Later this month, an investigation into the racist photo Virginia Governor Ralph Northam (D) reportedly appeared in will conclude after two months of the Commonwealth’s political leader dodging questions from reporters and voters, while embarking on a hastily-conceived “racial reconciliation” tour. The racial scandal began just days after Northam doubled down on his support for Delegate Kathy Tran‘s (D-Fairfax) highly controversial late-term abortion bill, even explaining during a radio show a situation wherein the bill would make “infanticide” allowable.

The photo in question depicts two people, one dressed in Ku Klux Klan robes and the other in blackface, which appeared on Northam’s 1984 yearbook page from the Eastern Virginia Medical School (EVMS). He first confirmed that he was in the photo – not saying which one – then backpedaled the day following at a very odd press conference, which included an attempt to moonwalk in front of reporters and his wife, Pam, telling him “inappropriate circumstances.”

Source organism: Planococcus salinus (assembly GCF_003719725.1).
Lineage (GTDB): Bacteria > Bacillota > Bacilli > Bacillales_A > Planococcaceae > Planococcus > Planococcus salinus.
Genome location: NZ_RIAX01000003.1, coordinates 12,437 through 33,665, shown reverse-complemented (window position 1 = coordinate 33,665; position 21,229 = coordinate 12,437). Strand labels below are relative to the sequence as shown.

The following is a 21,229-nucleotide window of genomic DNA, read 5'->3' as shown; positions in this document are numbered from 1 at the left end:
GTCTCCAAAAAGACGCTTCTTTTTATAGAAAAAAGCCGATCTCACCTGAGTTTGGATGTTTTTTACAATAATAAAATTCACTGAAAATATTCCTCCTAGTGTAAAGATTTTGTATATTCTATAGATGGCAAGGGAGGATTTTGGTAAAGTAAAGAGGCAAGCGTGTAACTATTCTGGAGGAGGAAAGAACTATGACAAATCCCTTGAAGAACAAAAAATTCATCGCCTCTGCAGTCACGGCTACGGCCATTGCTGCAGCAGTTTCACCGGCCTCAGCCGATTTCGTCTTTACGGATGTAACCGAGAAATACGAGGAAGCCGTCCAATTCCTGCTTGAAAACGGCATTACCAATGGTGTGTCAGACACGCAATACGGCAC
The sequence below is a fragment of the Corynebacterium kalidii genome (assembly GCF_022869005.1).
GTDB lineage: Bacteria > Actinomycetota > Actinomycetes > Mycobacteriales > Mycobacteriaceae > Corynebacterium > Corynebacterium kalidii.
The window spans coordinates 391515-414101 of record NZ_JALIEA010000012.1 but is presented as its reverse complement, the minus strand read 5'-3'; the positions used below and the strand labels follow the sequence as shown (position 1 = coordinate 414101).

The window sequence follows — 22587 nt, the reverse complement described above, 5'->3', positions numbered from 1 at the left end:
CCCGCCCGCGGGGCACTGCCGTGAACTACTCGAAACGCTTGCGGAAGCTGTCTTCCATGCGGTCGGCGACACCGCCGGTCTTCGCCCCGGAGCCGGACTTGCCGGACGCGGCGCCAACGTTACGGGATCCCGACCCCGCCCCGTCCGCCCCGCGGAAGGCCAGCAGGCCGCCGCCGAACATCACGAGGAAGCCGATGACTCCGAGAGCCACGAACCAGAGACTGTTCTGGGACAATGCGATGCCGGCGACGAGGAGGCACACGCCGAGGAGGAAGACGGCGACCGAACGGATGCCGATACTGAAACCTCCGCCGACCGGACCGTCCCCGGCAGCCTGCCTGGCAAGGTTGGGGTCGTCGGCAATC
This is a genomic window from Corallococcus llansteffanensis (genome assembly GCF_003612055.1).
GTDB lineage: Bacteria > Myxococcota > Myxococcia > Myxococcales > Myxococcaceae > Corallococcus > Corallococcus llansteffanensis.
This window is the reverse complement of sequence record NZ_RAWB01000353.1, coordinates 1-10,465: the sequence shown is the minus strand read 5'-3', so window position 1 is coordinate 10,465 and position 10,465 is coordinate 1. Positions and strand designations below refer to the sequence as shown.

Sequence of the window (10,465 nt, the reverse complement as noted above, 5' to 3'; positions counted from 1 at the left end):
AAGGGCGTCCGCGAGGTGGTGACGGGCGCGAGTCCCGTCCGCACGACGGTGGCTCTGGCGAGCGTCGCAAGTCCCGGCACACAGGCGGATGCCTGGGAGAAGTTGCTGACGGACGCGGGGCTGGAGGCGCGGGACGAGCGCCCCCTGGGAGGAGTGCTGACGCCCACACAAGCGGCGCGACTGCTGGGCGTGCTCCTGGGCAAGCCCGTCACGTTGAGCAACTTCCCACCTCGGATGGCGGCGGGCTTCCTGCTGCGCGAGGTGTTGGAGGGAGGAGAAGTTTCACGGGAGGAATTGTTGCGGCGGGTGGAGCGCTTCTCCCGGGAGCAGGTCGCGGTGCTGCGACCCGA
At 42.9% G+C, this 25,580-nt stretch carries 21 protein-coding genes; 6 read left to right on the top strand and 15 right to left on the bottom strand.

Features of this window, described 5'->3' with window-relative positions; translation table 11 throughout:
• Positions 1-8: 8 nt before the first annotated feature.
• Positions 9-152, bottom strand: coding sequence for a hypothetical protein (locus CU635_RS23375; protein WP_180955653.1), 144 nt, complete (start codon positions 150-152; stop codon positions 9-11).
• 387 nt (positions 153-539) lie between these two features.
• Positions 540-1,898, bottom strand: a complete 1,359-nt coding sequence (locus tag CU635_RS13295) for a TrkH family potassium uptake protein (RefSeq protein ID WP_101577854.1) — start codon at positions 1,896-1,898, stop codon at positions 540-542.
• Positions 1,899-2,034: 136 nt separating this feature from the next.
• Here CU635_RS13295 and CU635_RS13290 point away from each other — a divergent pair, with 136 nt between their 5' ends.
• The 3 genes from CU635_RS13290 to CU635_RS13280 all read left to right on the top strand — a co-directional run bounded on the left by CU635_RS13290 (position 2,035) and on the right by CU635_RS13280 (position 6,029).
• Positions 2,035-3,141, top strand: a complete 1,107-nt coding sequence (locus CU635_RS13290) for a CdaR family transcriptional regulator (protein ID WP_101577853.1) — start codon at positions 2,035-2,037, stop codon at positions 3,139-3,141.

Northam has never explained why he first believed he was the person in the photograph, only saying the situation “shock[ed]” him.

Nevertheless, an investigation was ordered by EVMS, which is due to finish later in April, even as Democrats in the Virginia General Assembly have eased off on their calls for his resignation.

In a statement published by the Washington Examiner, former Virginia Attorney General Richard Cullen of the McGuireWoods law firm said, “Our goal is to complete our investigation by the end of April,” adding that, “We are not discussing the current status of our inquiry.”

Originally, Governor Northam stated that he would hire a private detective to investigate the photo, but there has been no confirmation that he did so.

Reportedly, an agreement between EVMS and McGuireWoods states that “an Independent Investigation of the [sic] historic facts and practices related to yearbooks and more broadly the culture at EVMS” would be conducted.

EVMS Chief Communications Officer Vincent Rhodes explained the team “didn’t limit the scope of the investigation nor did we place an arbitrary deadline on the conclusion.” He added, “EVMS pulled the mailing list. Approximately 6,000 emails were sent and 5,000 hard-copy letters mailed to alumni…regarding the investigation.”

While no date has been set on a release of the investigation’s findings, Virginians will soon know more about the origins of the scandal that rocked the Commonwealth in February 2019.